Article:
Oh, I had such high hopes for this one. Just two of us so only one rack of ribs. Adjusted for ribs but stayed with 1/2 cup water during oven period. Suffered scorching even in heavy-bottomed roasting pan. If I try again, which I doubt, I'll reduce oven temp and go lower and slower. Great idea, I just couldn't execute.

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about 2 years ago darksideofthespoon

I made these a while ago, san pan juices - they burnt in the pot, but just with the glaze they were amazing! Loved 'em!

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over 2 years ago Katie

I made these last night and thoroughly enjoyed them! Unfortunately, I did not have a roasting pan so I used a baking pan which didn't allow for as much of the delicious "sticky" coating on the ribs but it still locked in the tasty flavor of the marinade inside each bite of meat. The balsamic reduction made for a perfect dipping sauce- overall, the ribs were a success! I would definitely make these again; my husband was a big fan!

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over 2 years ago fearlessem

I wanted to love these but... Just didn't. The pan juices burned really badly, leaving burned garlic smell throughout the kitchen, and meaning I couldn't deglaze the pan to add that to the glaze... And I just didn't think the flavor got in there enough, even with the glaze. I prefer my dry-rub, low oven, then glaze with whiskey-infused BBQ sauce and broil method.

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almost 3 years ago AlohaHoya

Really glad I experimented with this...I didn't add the last 1 cup of water, used palm sugar/brown sugar instead of just brown sugar and used fresh grapefruit juice instead of the first cup of water. YUM. I think I would add chilpotle pepper too. Yummy and wonderful. Thanks!

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almost 3 years ago I Am The Eggman

Why is this recipe listed with recipes for the Slow Cooker?

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about 3 years ago felony

Here in Aussie-land, it's hard to track down American cut pork ribs, so when I saw them at a Vietnamese butchers, I had to grab them to try this recipe out.
As perusual, I couldn't help but tweak the recipe, adding in some smoked paprika, cumin, ancho and chipotle, as well as grated fresh ginger, and a bit of generic chilli powder for kick after I couldn't locate my baggie of cayenne in the spice pit I call a pantry :)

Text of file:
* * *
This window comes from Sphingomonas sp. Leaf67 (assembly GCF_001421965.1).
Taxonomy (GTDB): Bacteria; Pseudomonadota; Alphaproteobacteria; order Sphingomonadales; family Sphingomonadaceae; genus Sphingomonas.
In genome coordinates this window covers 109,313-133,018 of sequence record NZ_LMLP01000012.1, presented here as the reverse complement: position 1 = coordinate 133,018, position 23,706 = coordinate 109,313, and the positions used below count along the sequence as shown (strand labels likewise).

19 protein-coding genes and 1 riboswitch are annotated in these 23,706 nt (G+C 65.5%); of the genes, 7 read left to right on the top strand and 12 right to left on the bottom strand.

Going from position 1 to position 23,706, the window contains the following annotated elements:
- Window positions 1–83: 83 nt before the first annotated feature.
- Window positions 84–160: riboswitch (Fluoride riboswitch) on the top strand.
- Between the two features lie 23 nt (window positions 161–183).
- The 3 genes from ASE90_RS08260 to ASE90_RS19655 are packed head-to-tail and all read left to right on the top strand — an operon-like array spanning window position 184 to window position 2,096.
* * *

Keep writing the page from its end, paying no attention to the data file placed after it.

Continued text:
When it came to oven time there was a Negro Modelo on the bench so I tossed that in there for good measure, and crossed my fingers. . . the bf had invited over a client for dinner to help polish off the two sides of ribs, and he had been primed for a winning meal. . . eek
Pointless panicking my end, this is almost foolproof, gorgeous smells throughout the house, moist and sticky melting ribs and a dark and luxurious glaze to bind it all together. 2 kilo's of pork disappeared between 3 people, compliments flowed and my culinary reputation was maintained thanks to the food52 community!

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about 3 years ago youngsuds

I did half the recipe last night and used 3/4 cup of lager in the pan during cooking instead of 1/2 cup water. Outstanding results!

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about 3 years ago MBobinski

I enjoyed this recipe, but I think I had too much cayenne in my rub, since they turned out very spicy. Also, putting them in the upper third of the oven resulted in very delicious, but crispy, ends. This may be because the rack was from the small end, and quite dainty.

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about 3 years ago nola_t

I've dutifully followed complicated, day-long rib recipes before, but the results never quite justified the efforts. These ribs, however, were absolutely perfect (and a heck of a lot easier)! Like everblessed, I did one rack and ended up with no pan juices. I think I'd bump up the liquid slightly (maybe by 1/4 cup) next time to compensate. I was using regular foil and a thin 9 x 13 pan, which may have led to the faster evaporation rate.

In any case, these were the best ribs I've ever made by a long shot. The flavors were really nicely balanced and lovely, but the cooking method is the real star of the show here. The perfect texture and moistness of the meat had me pondering using the same method with different flavors next time. Maybe something with soy, lemon & rosemary...

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about 3 years ago dymnyno

I made this last night> It was easy and delicious. It's a nice alternative to the Asian flavors I usually BBQ.

Claire

about 3 years ago midnitechef

8 pounds is not enough for my family, let alone any guests who will be fighting to get a nibble!

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about 3 years ago everblessed

Wow! I made these this evening. I only had one rack and should have used more water as I made a foil envelope in a baking pan since I didn't have a roasting pan. Didn't have any pan juices to speak of, but made a glaze using the vinegar/sugar reduction and it turned out great. Meat fell right off the bones. Will probably try some different flavors next time, but it was fun to stray from BBQ for a while and the cooking method is perfect!

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about 3 years ago rhoogs

I made these ribs last weekend and they were delish. One note: I had a lot of pan juices, and it took about an hour for the juices to reduce to one cup.